Onstage in ‘An American Tail,’ a Family’s Jewishness Comes to the Fore

The 1986 animated feature film American Tale tells the story of the Mousekewitz family of rats fleeing their home in 1885 after a group of horsemen (and their accompanying cat) set fire to a Russian village. It starts where you are forced to. they travel to the United States. Because Papa sings, “There are no cats in America, and the streets are lined with cheese!”

At the time, some critics said the film did not adequately portray the family’s Jewish background.In a review by Roger Ebert complained “Few children understand or care that the Mauskewitz family is Jewish.”

In the new stage adaptation of the film at the Children’s Theater Company in Minneapolis, the background of Mr. and Mrs. Mousekewitz is unmistakable. The show begins with the menorah lit and the Hebrew blessings of Hanukkah chanted. They recite his two other Hebrew prayers. For the young Fibel, the main character, there is a story of a “stick mouse”.

The musical also enhances the representation of rats from Ireland and Italy in the story and adds rats from Sweden, China and the Caribbean. In the film, the Irish rat female protagonist is a black rat who quotes “the great Frederick Dormouth.” (There are plenty of rat puns.)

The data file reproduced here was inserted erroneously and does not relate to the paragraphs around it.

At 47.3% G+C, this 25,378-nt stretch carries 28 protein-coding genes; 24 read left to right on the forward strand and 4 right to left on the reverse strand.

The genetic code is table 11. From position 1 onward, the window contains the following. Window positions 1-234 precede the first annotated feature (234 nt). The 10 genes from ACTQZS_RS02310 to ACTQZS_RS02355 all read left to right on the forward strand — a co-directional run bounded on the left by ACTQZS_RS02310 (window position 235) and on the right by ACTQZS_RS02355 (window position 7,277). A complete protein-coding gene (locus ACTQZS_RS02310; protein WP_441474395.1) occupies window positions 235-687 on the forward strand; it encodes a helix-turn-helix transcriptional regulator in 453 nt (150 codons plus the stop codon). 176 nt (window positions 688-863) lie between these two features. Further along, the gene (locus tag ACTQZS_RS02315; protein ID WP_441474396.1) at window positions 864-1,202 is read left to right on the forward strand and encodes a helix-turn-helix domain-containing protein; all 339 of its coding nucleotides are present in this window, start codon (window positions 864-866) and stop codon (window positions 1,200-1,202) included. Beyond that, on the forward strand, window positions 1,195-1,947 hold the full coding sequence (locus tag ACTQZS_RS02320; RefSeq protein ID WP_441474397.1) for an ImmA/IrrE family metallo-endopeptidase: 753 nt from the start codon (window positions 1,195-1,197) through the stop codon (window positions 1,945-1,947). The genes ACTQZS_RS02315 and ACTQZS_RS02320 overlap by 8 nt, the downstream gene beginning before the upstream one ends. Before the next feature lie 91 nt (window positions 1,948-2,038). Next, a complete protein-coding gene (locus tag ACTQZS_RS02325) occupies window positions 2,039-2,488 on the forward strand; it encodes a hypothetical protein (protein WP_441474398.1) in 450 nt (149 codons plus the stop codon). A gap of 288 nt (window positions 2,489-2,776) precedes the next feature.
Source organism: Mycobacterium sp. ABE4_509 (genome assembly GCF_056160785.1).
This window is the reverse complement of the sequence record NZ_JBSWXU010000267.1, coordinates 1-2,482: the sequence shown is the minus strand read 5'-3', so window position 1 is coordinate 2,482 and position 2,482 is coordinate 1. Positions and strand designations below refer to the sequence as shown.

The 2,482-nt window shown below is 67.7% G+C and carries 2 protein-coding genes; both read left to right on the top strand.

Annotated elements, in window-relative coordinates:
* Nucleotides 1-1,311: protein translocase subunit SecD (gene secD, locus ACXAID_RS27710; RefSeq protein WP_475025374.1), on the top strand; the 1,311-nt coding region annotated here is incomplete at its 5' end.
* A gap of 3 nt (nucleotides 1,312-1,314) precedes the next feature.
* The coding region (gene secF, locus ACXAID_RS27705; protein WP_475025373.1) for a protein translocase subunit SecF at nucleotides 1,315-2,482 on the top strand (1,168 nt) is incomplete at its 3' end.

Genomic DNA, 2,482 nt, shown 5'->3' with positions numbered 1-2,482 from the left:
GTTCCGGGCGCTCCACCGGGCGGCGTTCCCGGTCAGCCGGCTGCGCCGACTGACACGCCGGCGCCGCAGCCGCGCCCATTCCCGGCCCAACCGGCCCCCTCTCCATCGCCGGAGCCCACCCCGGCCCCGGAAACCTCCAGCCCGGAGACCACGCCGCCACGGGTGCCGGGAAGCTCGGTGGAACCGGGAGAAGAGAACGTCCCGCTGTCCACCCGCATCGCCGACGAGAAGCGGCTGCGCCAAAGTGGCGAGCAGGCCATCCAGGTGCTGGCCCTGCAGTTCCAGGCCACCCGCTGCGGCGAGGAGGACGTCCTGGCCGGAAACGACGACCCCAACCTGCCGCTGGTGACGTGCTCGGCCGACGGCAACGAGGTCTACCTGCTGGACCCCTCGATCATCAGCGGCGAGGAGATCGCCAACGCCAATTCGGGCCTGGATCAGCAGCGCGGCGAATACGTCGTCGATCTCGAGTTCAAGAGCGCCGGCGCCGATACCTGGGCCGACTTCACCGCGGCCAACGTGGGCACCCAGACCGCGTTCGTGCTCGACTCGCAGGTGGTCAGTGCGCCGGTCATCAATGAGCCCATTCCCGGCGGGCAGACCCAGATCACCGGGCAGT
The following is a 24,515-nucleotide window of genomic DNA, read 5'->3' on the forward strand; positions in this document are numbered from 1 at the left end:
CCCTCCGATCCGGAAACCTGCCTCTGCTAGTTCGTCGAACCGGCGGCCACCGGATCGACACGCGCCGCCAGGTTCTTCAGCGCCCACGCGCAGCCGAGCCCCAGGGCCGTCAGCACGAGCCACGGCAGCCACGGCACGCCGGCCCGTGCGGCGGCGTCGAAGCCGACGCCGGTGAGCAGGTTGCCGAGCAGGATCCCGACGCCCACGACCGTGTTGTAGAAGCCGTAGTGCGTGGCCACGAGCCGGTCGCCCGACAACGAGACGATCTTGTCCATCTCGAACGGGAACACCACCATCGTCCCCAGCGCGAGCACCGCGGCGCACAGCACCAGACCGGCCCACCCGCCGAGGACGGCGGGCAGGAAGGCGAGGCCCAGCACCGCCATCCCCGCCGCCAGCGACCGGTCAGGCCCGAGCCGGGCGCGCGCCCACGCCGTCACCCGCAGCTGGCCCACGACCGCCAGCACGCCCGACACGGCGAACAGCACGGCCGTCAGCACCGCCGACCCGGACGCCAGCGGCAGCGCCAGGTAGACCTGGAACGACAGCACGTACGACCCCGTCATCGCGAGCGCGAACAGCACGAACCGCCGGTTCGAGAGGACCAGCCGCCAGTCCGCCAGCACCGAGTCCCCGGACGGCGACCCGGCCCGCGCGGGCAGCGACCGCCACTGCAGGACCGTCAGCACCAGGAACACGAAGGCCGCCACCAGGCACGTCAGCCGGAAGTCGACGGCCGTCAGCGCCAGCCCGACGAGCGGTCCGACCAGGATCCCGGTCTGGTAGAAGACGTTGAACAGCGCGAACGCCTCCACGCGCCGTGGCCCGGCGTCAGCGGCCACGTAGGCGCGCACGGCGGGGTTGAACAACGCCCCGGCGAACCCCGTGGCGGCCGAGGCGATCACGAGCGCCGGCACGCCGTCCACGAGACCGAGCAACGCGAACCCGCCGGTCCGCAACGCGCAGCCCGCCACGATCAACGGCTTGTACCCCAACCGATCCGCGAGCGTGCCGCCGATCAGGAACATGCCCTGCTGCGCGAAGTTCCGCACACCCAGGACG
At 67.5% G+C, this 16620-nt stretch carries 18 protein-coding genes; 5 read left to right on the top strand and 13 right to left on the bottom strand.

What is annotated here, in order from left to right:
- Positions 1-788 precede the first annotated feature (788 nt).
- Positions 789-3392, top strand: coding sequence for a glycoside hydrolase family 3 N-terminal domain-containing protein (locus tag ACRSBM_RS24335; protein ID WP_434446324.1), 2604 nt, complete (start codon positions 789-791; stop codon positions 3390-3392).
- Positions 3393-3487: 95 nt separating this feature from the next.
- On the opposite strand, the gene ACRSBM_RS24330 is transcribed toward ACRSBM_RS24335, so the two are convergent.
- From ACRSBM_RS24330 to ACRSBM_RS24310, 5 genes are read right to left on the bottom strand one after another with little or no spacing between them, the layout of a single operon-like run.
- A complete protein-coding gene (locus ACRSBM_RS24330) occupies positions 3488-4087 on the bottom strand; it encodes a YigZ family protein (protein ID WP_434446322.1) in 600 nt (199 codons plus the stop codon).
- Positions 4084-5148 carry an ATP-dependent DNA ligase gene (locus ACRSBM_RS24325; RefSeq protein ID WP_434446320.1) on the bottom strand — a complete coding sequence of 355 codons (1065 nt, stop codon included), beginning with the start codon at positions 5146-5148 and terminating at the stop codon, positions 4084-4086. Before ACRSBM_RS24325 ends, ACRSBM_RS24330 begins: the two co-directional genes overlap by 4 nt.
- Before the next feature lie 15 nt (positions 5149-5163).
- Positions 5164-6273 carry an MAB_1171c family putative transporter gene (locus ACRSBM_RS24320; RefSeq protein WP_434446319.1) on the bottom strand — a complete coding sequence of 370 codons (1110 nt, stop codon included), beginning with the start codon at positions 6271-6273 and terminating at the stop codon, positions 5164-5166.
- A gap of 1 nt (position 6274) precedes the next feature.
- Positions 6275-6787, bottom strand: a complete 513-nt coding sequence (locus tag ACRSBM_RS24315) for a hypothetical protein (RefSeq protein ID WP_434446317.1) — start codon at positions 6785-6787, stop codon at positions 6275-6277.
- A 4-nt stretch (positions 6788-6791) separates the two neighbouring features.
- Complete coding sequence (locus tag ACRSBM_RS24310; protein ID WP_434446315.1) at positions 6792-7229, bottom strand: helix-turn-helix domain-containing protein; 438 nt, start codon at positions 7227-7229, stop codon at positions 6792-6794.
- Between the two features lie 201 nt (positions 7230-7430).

Like other recent history shows, “American Tail” sought to prioritize authentic portrayals of each character, regardless of race, ethnicity, or religion. It is important for the show’s creators to delve deeper into the Jewishness of the Mousekewitz family and include other groups to reflect the contemporary understanding that American identity is not subsumed by the larger identity. I felt there was.

“We certainly have different experiences and that shapes us in different ways,” said Itamar Moses, who wrote the show’s book and co-wrote the lyrics to some 12 original songs. rice field. (Several of them survived in the film, including Fibel’s favorite song, “Somewhere Out There,” strike For Linda Ronstadt and James Ingram) “The only way a diverse democracy works is by acknowledging and respecting our differences.”

Judaism and anti-Semitism have also been foregrounded in several recent plays and musicals, including ‘Leopoldstadt’, which depicts an Austrian Jewish family before World War II. “Parade” tells the story behind the 1915 Jewish lynching in Georgia. and “Just for Us,” about attending a white supremacist rally in Queens.

In “An American Tail,” artist and playwright Talvin Wilkes sought to represent the various groups that lived in the densely packed neighborhoods of downtown Manhattan in the 1880s. Because that’s where the Mousekewitz family arrived.

“The story that came out in 1986 didn’t fully reflect all the immigrants that existed there and that were essentially there to make New York City what it is today,” said director Taibeh. Magger said. “Is it awakening? Yes indeed. But it is also telling a deeper, richer, truer story.”